Brian Currie and Helen Puttick
Published on 20 Jan 2010
A damning report today says Scotland has the worst-performing health service in the UK despite being better funded than England, Wales and Northern Ireland.
It finds that while Scotland has the highest levels of poor health, the country has more hospital doctors, GPs, and nurses per head of population, but productivity is the worst and inpatient admissions are the lowest.
Today’s report by the Nuffield Trust is the first to compare Scotland’s health record since devolution with regions of England, as well as the four nations as a whole. Even areas with a similar socio-economic profile to Scotland appear to do more with less money.
In 2006, Scotland spent 6% more than the north-east of England but treated fewer patients in hospital, according to the report, which says staff in the north-east had “far higher levels of crude productivity”.
The authors question whether, instead of addressing entrenched health problems, the extra money spent in Scotland allows health service staff to do less work.
The study, using figures from 2006/07, tracked performance against expenditure, staffing levels, outpatient appointments, inpatient admissions and day cases, waiting times and staff productivity.
It found that less money was spent in England, it had fewer doctors, nurses and managers per head of population than the devolved countries but was making better use of resources.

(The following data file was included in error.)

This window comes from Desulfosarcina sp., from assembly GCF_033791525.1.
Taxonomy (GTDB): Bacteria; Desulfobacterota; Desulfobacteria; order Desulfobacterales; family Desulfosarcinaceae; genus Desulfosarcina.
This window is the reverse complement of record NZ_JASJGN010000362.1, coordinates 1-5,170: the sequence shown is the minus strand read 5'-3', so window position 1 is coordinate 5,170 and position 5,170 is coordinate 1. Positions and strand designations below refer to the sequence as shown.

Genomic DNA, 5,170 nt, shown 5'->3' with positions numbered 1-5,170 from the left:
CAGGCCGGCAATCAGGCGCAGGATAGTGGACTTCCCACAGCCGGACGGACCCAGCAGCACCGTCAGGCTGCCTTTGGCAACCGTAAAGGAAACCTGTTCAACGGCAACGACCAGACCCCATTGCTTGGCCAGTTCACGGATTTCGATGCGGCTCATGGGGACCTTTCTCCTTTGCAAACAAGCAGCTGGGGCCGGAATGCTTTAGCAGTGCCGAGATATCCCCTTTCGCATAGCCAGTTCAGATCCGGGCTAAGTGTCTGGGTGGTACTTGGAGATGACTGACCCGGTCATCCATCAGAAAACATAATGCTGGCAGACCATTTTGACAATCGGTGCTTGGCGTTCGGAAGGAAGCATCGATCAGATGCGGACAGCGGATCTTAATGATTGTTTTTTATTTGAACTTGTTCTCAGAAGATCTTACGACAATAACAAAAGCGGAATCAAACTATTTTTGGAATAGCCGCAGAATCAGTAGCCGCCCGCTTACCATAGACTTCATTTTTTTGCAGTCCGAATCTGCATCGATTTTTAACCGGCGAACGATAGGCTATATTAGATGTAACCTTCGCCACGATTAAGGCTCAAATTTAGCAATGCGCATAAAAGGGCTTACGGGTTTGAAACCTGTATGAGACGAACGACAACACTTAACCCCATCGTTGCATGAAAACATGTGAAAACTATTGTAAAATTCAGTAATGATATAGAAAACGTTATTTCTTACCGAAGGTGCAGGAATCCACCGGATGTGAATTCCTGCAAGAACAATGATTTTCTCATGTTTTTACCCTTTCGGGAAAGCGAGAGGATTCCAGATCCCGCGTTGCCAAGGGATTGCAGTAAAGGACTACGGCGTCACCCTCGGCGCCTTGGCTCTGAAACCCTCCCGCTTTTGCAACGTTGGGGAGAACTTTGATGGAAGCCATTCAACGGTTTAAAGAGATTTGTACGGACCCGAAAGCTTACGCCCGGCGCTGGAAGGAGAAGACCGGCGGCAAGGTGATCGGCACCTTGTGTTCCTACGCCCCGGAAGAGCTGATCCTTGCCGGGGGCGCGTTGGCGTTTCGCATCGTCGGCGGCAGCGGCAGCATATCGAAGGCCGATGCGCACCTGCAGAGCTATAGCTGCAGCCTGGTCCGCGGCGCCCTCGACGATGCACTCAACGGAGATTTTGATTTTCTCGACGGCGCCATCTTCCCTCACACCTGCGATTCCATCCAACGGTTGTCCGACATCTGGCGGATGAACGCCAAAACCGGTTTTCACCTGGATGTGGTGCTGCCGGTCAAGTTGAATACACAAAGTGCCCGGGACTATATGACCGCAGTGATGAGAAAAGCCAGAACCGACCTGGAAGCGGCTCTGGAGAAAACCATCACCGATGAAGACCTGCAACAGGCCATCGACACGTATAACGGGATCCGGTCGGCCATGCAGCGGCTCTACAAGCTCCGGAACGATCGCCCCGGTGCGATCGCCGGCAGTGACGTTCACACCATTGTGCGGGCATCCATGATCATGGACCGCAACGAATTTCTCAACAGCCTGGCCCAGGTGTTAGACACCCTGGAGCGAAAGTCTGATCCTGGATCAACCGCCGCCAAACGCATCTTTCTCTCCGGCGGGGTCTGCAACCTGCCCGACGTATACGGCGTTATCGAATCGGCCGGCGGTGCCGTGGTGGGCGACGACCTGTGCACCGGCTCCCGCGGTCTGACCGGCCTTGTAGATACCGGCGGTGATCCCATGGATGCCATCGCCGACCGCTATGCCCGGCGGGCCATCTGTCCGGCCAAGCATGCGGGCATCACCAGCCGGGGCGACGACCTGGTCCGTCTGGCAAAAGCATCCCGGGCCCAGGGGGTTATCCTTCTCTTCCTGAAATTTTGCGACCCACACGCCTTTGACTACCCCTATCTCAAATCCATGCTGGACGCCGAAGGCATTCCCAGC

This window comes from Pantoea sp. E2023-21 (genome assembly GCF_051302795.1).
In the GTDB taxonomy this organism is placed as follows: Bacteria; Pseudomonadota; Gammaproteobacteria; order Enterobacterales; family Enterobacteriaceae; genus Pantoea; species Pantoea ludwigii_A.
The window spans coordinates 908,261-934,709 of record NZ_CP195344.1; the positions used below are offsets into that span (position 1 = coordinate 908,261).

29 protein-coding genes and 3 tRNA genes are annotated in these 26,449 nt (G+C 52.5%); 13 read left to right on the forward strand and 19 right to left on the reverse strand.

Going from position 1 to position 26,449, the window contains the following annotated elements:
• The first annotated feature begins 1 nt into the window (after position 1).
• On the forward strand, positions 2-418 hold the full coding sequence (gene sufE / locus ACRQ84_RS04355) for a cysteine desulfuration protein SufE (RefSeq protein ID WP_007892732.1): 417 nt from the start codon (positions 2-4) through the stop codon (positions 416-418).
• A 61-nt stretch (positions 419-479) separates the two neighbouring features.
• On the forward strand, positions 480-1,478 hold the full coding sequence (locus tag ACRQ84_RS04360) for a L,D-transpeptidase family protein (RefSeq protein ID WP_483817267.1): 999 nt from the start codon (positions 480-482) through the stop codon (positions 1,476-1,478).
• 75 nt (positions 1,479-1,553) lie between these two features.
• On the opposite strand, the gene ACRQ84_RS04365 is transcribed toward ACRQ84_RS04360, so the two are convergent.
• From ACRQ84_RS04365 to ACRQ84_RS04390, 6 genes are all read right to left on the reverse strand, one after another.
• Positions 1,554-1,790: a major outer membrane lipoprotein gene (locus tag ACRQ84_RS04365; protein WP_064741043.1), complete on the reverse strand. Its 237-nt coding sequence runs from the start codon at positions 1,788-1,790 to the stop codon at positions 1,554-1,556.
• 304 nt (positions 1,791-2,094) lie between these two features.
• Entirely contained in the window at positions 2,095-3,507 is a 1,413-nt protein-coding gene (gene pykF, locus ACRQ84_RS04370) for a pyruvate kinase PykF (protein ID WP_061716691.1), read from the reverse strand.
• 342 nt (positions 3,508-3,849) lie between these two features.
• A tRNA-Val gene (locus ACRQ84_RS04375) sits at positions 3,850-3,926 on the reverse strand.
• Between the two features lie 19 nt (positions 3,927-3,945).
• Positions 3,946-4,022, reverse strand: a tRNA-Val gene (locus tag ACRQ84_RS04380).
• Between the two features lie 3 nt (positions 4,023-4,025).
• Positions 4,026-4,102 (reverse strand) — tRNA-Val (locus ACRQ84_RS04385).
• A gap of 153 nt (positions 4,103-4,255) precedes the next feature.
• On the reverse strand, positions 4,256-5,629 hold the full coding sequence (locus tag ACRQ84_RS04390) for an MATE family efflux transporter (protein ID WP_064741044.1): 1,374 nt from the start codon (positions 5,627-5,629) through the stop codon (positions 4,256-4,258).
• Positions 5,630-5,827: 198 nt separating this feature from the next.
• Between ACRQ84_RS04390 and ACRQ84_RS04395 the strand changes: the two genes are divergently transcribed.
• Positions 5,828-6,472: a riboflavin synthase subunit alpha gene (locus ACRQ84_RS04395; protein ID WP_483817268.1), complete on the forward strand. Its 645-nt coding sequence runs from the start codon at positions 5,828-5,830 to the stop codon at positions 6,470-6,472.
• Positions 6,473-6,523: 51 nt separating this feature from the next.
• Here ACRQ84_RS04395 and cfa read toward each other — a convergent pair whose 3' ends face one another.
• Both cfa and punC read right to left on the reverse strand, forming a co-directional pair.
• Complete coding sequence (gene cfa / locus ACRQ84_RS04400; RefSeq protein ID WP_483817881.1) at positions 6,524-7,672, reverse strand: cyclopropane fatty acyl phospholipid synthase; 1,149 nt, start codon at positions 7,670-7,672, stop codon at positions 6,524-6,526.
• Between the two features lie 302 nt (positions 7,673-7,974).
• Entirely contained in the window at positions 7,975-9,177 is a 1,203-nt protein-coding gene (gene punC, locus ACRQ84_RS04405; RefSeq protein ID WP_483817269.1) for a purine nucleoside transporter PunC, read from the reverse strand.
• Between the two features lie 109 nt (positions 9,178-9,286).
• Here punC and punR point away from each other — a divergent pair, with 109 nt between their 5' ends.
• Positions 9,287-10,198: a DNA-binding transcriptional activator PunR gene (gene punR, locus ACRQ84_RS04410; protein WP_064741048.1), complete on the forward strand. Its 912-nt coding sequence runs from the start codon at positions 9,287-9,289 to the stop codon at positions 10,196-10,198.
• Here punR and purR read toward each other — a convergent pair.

Trust director Dr Jennifer Dixon said: “A key question for the NHS in all four countries, especially in the current economic climate, must be whether or not value for money is being obtained.”
The report said that health services across the UK had enjoyed “massive increases in funding” since devolution but Scotland “appears to perform less well than anywhere else on almost every measure examined”.
Read the rest of this Scottish healthcare article here
The Main findings from the Nuffield Trust are below
The main findings are:
- Historically Scotland, Wales and Northern Ireland have had higher levels of funding per capita for NHS care than England. However, the research suggests the NHS in England spends less and has fewer doctors, nurses and managers per head of population than the health services in the devolved countries, but that it is making better use of the resources it has in terms of delivering higher levels of activity, crude productivity of its staff and lower waiting times.
- Scotland has the highest levels of poor health, the highest rates of expenditure, the highest rates of hospital doctors, GPs and nurses per capita, and yet it has the lowest rates of crude productivity of its staff and the lowest rates of inpatient admissions per head of population in 2006/7.
- In 2006, Wales had the lowest rate of day cases but the highest rate of outpatient attendances, while Northern Ireland had the lowest rate of outpatient attendances but the highest rate of inpatient admissions and day cases.
- The performance of Wales and Northern Ireland in key measures of waiting has been poor compared with England (Scotland’s waiting times could not be compared with those of England, Wales and Northern Ireland at the three time points because they were measured in a different way). By 2006, virtually no patients in England waited more than three months for an outpatient appointment, whereas in Wales and Northern Ireland 44 per cent and 61 per cent of patients did. By 2006, virtually all patients in England who needed inpatient or day case treatment were seen within six months, while in Wales and Northern Ireland 79 per cent and 84 per cent of patients waited longer than this.
Read the full report from the Nuffield Trust